by Bonolo Makgale 

The year 2024 is an extraordinary year for elections in all its hazardous glory as it sets the record for the greatest number of people living in countries that are holding elections. More voters than ever in history will be heading to the polls in at least 64 countries representing a combined population of about 49% globally. Many of these votes will test the limits of democracy, while others will be exercises in rubber-stamping the results of which, for many, will prove consequential for years to come. Yet, these elections are taking place against the backdrop of a relentless global evolution of digital technology which has ushered in a new era of unprecedented challenges in the democratic and political space . In an era of data manipulation and the growing influence of artificial intelligence, democracy stands at a critical crossroads. 

The emergence of AI technology presents a twofold prospect: on the one hand, it offers unprecedented opportunities to strengthen democratic processes; on the other, it poses unprecedented risks to their integrity. Nowhere is this dilemma more pronounced than in the realm of elections, especially in a continent like Africa where the spectre of electoral fraud casts a long shadow. As we navigate the complex interplay between AI and the electoral landscape, the urgency of the moment becomes increasingly clear. The very essence of democracy hangs precariously in the balance between empowerment and exploitation, progress and regression.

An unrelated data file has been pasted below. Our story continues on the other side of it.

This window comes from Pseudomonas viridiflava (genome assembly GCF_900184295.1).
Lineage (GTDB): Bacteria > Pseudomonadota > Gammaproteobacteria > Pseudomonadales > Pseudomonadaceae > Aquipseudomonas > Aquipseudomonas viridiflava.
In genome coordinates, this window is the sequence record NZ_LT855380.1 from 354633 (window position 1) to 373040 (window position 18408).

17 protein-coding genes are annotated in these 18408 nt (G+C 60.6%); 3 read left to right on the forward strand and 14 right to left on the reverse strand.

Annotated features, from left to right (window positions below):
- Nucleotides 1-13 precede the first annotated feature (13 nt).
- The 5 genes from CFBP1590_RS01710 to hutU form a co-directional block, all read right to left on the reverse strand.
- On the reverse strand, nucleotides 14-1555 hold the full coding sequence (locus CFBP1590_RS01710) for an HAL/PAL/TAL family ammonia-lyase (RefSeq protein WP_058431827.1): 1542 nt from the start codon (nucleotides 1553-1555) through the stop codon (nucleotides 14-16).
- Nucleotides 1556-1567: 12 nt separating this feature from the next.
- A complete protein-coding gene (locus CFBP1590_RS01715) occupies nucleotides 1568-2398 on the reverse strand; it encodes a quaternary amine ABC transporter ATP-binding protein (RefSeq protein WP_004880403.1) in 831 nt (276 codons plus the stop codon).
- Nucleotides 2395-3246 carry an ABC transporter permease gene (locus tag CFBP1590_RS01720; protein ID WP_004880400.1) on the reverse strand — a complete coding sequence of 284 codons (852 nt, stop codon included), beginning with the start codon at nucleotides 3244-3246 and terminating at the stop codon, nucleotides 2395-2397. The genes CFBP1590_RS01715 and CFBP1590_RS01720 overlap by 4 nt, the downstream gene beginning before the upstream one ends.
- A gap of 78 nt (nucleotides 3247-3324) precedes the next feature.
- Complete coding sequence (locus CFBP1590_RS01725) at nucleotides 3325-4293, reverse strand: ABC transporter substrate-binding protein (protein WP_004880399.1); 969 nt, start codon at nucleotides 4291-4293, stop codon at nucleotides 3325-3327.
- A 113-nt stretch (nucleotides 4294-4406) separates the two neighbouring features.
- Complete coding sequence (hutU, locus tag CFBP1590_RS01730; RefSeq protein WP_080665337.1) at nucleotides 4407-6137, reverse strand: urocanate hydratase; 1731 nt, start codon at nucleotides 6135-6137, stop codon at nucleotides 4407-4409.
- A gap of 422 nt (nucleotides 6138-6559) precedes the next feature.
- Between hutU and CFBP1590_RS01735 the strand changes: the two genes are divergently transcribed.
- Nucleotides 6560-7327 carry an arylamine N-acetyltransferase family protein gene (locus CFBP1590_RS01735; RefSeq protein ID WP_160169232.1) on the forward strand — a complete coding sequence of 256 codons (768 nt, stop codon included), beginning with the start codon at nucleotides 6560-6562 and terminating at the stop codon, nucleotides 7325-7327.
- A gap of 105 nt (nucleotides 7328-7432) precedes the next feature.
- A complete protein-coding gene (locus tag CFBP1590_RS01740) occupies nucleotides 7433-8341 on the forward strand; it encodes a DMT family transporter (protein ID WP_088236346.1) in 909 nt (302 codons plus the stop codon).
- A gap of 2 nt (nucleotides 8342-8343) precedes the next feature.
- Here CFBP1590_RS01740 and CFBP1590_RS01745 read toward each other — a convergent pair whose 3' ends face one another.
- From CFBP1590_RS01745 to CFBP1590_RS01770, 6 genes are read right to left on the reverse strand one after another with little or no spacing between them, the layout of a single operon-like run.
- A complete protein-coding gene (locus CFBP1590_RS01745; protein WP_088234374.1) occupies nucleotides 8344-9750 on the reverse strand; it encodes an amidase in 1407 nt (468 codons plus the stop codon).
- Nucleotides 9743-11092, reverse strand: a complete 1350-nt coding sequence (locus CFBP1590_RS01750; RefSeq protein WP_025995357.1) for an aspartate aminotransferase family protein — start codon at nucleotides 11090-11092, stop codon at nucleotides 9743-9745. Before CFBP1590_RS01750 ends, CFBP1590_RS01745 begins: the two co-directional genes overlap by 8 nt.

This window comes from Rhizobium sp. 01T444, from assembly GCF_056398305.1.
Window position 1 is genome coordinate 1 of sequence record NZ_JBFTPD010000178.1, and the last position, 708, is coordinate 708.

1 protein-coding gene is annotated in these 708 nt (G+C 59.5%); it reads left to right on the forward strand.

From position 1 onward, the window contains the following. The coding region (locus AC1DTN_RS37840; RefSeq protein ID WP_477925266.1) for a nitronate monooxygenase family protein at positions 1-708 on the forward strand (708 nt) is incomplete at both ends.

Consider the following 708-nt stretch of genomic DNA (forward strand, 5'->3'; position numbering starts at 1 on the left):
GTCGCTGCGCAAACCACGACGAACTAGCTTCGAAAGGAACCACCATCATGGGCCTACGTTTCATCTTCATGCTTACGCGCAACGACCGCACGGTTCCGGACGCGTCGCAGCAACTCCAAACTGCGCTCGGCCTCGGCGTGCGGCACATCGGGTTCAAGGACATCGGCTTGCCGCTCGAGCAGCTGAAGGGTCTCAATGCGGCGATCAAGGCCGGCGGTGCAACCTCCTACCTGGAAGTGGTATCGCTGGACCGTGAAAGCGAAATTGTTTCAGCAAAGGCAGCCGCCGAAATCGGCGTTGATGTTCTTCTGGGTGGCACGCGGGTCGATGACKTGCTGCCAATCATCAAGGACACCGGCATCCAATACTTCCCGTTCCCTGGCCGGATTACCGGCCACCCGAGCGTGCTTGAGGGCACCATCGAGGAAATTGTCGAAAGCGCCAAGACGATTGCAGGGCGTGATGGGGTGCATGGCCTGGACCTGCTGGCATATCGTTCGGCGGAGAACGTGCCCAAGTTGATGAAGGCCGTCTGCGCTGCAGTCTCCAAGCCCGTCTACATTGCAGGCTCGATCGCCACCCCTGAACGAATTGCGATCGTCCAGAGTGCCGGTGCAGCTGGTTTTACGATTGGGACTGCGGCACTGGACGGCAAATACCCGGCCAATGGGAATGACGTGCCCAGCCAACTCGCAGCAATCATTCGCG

Against this backdrop, the recent AI and elections conference convened by Yiaga Africa https://yiaga.org/ and regional partners in Nairobi, Kenya serves as an important reminder of the need to confront these complexities head-on. This piece highlights discussions from a session that focused on protecting the right to vote when electoral management bodies use AI in elections, how AI-driven messaging can undermine voting rights and influence voter behaviour in elections, and a way forward that prioritises the protection of democratic values amidst the transformative potential of AI.

Democracy in the Information Age